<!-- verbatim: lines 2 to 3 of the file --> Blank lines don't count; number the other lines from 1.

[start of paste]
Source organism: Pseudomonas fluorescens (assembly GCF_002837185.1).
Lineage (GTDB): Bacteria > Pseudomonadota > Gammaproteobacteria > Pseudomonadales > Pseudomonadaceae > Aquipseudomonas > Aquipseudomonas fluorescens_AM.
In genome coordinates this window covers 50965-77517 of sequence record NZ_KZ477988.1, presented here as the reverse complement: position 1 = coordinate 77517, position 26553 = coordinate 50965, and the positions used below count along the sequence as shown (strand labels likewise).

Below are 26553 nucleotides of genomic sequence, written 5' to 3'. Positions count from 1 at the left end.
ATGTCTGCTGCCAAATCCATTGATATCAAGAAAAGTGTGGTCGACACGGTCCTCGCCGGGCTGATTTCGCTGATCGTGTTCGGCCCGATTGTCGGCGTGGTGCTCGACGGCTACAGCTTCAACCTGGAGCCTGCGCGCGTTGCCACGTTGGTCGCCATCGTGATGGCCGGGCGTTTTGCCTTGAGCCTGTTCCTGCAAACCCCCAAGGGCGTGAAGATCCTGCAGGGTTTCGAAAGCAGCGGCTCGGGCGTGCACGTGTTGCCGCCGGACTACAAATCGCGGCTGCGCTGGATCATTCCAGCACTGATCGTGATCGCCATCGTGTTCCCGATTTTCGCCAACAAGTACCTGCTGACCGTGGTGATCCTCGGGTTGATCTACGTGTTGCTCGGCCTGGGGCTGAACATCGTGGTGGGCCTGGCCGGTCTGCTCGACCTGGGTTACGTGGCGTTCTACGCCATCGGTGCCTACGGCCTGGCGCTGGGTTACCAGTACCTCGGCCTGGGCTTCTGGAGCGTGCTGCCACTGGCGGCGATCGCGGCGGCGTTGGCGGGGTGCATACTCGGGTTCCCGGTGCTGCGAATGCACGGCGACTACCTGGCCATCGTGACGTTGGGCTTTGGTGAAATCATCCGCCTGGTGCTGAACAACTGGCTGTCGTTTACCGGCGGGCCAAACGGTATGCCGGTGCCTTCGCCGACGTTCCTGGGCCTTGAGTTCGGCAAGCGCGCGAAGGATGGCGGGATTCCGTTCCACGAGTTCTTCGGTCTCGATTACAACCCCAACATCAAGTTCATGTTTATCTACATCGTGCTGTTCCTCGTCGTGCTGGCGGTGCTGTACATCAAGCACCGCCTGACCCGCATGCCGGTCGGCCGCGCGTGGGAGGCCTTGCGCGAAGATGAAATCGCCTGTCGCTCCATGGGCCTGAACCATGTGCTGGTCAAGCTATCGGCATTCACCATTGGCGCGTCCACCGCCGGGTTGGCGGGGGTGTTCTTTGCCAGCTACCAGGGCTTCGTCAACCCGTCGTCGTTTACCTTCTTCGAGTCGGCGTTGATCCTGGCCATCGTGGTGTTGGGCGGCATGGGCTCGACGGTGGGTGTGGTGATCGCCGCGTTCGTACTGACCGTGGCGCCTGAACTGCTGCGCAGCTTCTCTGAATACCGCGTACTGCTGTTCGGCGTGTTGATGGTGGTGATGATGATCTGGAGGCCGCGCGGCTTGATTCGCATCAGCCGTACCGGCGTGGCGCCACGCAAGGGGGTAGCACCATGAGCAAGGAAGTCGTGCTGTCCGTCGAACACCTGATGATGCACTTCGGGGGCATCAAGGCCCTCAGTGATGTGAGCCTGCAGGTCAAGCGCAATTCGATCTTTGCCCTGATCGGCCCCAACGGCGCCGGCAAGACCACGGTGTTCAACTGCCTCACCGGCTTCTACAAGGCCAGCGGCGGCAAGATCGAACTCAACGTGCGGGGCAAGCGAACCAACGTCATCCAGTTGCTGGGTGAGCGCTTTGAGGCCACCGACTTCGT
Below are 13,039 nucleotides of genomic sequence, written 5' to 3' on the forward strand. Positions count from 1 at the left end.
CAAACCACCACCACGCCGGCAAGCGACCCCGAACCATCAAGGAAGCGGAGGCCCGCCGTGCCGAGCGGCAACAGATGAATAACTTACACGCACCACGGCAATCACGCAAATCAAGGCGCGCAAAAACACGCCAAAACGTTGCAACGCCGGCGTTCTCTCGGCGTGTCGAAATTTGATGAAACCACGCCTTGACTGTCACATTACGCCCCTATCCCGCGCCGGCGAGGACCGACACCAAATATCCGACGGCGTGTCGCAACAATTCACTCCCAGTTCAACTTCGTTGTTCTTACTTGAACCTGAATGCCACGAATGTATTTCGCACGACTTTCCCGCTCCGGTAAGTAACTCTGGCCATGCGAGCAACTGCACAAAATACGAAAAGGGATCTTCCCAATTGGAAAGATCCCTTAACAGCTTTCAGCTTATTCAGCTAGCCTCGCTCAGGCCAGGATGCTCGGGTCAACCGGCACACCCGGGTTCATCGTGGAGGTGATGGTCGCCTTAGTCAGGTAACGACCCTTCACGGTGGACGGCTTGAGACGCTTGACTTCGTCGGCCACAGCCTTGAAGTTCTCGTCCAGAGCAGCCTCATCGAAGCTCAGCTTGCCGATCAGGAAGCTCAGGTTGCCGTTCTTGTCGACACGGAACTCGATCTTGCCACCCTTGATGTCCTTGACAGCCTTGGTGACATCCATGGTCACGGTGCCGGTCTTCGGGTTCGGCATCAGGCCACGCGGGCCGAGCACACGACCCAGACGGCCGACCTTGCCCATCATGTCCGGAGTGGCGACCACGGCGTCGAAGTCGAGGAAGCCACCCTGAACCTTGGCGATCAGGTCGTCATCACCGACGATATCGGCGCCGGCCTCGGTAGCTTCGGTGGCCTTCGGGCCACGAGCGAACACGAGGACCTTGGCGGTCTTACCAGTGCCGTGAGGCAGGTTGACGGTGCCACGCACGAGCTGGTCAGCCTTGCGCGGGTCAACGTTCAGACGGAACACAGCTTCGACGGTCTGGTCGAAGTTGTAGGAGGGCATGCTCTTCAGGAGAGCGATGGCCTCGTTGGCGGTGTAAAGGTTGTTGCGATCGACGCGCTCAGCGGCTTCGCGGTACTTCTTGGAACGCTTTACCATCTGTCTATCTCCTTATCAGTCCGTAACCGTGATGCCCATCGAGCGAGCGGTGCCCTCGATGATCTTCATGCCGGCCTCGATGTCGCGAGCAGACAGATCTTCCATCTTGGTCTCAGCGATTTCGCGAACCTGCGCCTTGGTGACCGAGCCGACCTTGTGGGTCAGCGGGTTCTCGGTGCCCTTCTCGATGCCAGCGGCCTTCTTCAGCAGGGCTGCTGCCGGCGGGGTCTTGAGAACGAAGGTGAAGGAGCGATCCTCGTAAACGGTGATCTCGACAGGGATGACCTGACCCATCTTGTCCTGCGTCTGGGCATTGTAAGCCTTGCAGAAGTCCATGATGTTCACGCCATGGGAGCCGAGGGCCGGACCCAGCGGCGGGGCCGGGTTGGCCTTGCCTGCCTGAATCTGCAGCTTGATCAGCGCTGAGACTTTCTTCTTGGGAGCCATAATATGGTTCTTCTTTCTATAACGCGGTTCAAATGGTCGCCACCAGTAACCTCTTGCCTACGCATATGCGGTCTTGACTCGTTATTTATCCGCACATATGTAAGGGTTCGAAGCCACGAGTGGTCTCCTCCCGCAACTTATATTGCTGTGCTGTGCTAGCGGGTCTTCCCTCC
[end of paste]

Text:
Lineage (GTDB): Bacteria > Pseudomonadota > Gammaproteobacteria > Pseudomonadales > Pseudomonadaceae > Aquipseudomonas > Aquipseudomonas fluorescens_AM.
In genome coordinates this window covers 50965-77517 of sequence record NZ_KZ477988.1, presented here as the reverse complement: position 1 = coordinate 77517, position 26553 = coordinate 50965, and the positions used below count along the sequence as shown (strand labels likewise).